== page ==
Americans need to address rape culture

Most Americans were quick to condemn the recent gang rape in India that left a 23-year-old woman with horrific internal injuries that led to her death. We blamed the brutal act on India’s unequal treatment of women, and harshly criticized their sexist and misogynistic society. Yet while we continue to judge other societies for their poor treatment of women and girls, we refuse to examine our own rape culture. It is time for that to change.

In India, a young woman was brutally raped by six strangers on a bus. In the US, a 16-year-old girl was allegedly raped and assaulted all night long by high school football players in Steubenville, Ohio at an end of summer party. Others videotaped the abuse, adding commentary including “They raped her harder than that cop raped Marcellus Wallace in Pulp Fiction,” “They raped her quicker than Mike Tyson raped that one girl,” and sending a tweet that read, “Song of the night is definitely Rape Me by Nirvana” (CNN). A photo that was posted online shows two young men carrying the girl around, one holding her by her hands while the other holds her by her feet. There are allegations that she was urinated on and anally penetrated as well. While this case has yet to go to court, and these alleged perpetrators have not been found guilty of any crimes, there does seem to be evidence of an initial cover up and desire to protect the football team’s reputation rather than fully investigate the alleged crime. So it must be asked, is this not a blatant example of a sexist and misogynistic society?

America’s culture of rape extends into its legal system as well. In 2012, Congress failed to reauthorize the Violence Against Women Act, which provides vital resources to combat the crimes of domestic violence, dating violence, sexual assault and stalking ( And the Sexual Assault Forensic Evidence Registry Act (SAFER), which would have allocated funding to address the nationwide backlog of untested rape kits, also failed to pass when House republicans refused to pass the Senate version of the bill. Instead, at the very end of the legislative session, they amended the bill, and with no time left to reconcile the different versions, the bill died (MotherJones).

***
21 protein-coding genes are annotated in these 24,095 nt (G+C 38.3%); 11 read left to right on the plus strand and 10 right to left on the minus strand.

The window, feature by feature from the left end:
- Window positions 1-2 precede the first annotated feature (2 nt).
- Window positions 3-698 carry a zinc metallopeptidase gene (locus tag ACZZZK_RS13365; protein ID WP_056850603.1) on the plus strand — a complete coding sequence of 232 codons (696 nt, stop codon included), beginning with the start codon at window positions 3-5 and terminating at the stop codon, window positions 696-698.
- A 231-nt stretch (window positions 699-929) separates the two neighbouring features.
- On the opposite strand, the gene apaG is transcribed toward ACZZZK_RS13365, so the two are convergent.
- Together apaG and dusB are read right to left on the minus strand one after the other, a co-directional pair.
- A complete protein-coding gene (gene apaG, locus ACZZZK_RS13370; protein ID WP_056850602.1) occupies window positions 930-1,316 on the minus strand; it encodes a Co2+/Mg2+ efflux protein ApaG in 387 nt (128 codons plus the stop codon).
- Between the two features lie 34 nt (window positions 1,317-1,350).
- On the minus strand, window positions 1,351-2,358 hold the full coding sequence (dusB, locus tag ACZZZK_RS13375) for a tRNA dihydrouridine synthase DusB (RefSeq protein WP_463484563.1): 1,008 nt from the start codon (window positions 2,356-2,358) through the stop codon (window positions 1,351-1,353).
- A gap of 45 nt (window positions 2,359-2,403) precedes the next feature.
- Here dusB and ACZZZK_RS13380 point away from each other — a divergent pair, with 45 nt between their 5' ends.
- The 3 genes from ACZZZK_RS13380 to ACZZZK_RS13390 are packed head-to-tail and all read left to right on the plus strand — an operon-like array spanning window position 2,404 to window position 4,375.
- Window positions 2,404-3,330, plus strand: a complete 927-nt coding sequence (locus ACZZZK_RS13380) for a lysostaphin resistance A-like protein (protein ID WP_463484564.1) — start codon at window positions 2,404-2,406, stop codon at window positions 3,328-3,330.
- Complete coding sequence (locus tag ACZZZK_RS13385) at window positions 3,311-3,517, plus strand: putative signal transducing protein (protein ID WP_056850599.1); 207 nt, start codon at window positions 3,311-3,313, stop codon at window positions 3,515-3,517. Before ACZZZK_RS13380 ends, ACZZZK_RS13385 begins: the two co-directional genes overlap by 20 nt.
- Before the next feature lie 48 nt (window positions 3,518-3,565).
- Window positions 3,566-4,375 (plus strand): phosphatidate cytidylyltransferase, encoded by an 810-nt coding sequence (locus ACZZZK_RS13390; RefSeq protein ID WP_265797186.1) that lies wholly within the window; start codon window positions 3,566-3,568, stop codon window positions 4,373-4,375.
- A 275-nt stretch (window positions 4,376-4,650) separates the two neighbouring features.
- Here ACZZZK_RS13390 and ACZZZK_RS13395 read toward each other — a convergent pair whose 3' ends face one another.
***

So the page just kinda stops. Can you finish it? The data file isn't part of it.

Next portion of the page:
And just this week, a California Appeals Court overturned the rape conviction of a man who pretended to be a sleeping woman’s boyfriend: “He was accused of entering a woman’s bedroom late one night after her boyfriend had gone home and initiating sexual intercourse while she was asleep, after a night of drinking” (Yahoo News). The court ruled that the woman was not protected in this instance because of an outdated law: “The 1872 criminal code, which apparently is still the state’s definition of rape by impersonation, applies as written only if the rapist is pretending to be the husband of a married victim” (Slate). The woman in this case was not married.

The US needs to examine its own issues of violence against women. We need to address the culture of rape within our own society by demanding accountability from our legislators, the media, communities and individuals. If we fail to do this, we only have ourselves to blame for perpetuating the cycle of interpersonal violence.

Diane DeBella

As a writer, teacher, and speaker Diane has spent over twenty years examining women’s issues. She is the author of the collective memoir *I Am Subject: Sharing Our Truths to Reclaim Our Selves*, and editor of the anthology *I Am Subject Stories: Women Awakening*. As a long-time faculty member at the University of Colorado, she received the CU Women Who Make a Difference Award and the CU-LEAD Alliance Faculty Appreciation Award. Through her organization I Am Subject, Diane helps us understand how we—as women—are impacted by the society in which we live. By claiming ourselves as subjects of our own lives, we become empowered and also provide strong role models for other women and girls. In healing ourselves we help others—a beautiful way for women to create nurturing, supportive communities.

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